Monday, October 22, 2012
Friday, October 19, 2012
That's been more than 40 years, and baseball is much different with pitch counts and fancy signs in Commerica Park. The city is too. The population has dipped below 1 million, and once thriving neighborhoods are gone, along with plants and factories that supported workers and the city.
But what hasn't changed is the split between the city and the suburbs. For some people, 1968 was the last time they ventured downtown. Let's hope that changes.
The 1968 season was a tense one for the city. The previous summer the simmering race issues in Detroit erupted into the riot of '67, and entire blocks were burned and the National Guard was called in to quell the violence. It also sparked "white flight" from the city, and many vowed never to go back to the city or downtown.
But that changed the day the Tigers beat St. Louis. It was an away game, so there was no particular place to celebrate, so the destination was downtown. I was a 20 year old kid at the time, so I just started driving around my west side Detroit neighborhood, where people on the streets where stopping cars and handing out beers. It was a much less politically correct era, thankfully. I picked up my girl friend, now my wife, in my '68 red Mustang and eventually ended up at the airport, hoping to see Tigers getting out of their plane. That didn't happen, so we headed downtown, for the lack of anyplace else to go.
It was a wild scene. Black and white people mingling in the joy of the moment, the ugly racial issues simmering after the riot gone for a few brief delightful hours.
I ended up at a party store on Jefferson Avenue, a place I wouldn't usually stop at, buying Wild Irish Rose wine, an inner city beverage I didn't usually drink. But it was the only stuff left.
I remember standing on a street corner drinking it was some black guys, who were celebrating too with the same stuff.
At that moment we were all Detroiters, black, white, and Hispanic. Let's hope that happens again this year.
Thursday, October 11, 2012
The restaurant has been at the same location since 1937, and its specility is of course cherry pie made in it's bakery. There are basic lunches and dinners of American style foods, soups, and entrees, but same room for the pie.
It's a great lunch stop if you're on a color tour of northern Michigan in the coming weeks.
Wednesday, October 3, 2012
For several years I've been haunted by the Pine River, not the big one in western Michigan, but the little one just north of Oscoda in Alcona County in northeast Michigan.
I last fished it more than 20 years ago with my youngest son, when he was 12 years old. He's now 35 and has a real job, a wife and a daughter. That's a lot of water under the bridge.
I remembered the river as being narrow and shallow, but with cold, clear water that held brook trout, a favorite.
I finally got back to the Pine on Sunday, the last day of trout seasons. I'm glad I made the effort. The river was just as I remembered it. On my first trip there, my son caught one of his first brook trout, so it was a memorable occasion.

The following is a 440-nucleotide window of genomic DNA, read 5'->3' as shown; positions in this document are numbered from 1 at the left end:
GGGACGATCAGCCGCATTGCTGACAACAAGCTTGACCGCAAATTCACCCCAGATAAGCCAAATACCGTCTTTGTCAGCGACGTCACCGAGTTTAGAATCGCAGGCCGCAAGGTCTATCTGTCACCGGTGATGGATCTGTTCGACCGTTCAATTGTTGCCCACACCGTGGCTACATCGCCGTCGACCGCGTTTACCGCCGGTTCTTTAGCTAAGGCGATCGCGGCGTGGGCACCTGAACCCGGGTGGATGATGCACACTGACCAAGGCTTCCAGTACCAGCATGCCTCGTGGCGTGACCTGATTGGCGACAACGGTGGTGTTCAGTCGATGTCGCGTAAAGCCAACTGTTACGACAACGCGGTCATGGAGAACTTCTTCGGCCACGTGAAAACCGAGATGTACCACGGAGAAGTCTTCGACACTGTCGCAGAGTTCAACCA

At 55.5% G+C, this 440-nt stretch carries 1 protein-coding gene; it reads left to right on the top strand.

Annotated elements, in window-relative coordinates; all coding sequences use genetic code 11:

There were four of us on my recent visit, so we spread out across two access points, because the river can't support many anglers at one spot. Before we separated, one member of our party noticed a light caddis hatch, to my delight. I tied one on when we got to the river. The banks weren't very brushy, so I decided not to wade, but to bank fish, as not to disturb the trout in their holes. I was rewarded by strike after strike, but just didn't have the skills that day to pull in any fish.
But I'll be back next year. I'm happy to have rediscovered a good place.
Tuesday, July 31, 2012
For several years it sat behind the garage, dusty, covered with leaves and neglected. The paddles were in the corner of the garage collecting cobwebs. It was an old love supplanted by two new kayaks, with bright colors and sleek bodies. For more than ten years the old green canoe had been my mainstay, but was pushed aside when I researched and wrote The Paddler’s Guide to Michigan.
My long, lean yellow sea kayak became my mid-life crisis boat, even though I was more than 60 years old, long past middle age, and had to be pried out of it like a low-slung sports car. My other new boat was a Native Craft fishing kayak that has become my go to boat for most occasions, with its open top and comfortable seat. I can spend an entire day fishing a river out of it or take in exploring in small lakes.
But then came a recent Sunday when I wanted to take an afternoon ride, and didn’t want to strap both kayaks on top of my old Jeep. I cleaned off the old canoe, and with some help from my wife, I hosted it on top of the truck, and off I went. When we popped it into a small lake, I rediscovered the joy of canoeing with somebody, the conversations, the slow drifting in shallow areas to watch birds, and most of all at 64, the ease of getting in and out of it.
Oh, I know that canoes aren’t as efficient to paddle as kayaks, but there’s something classic and rewarding to the way they paddle. There’s also the effortless beauty you notice in a canoe and not in a kayak. For the time being, the Old Towne is going to stay on top of the Jeep as I rediscover an old love.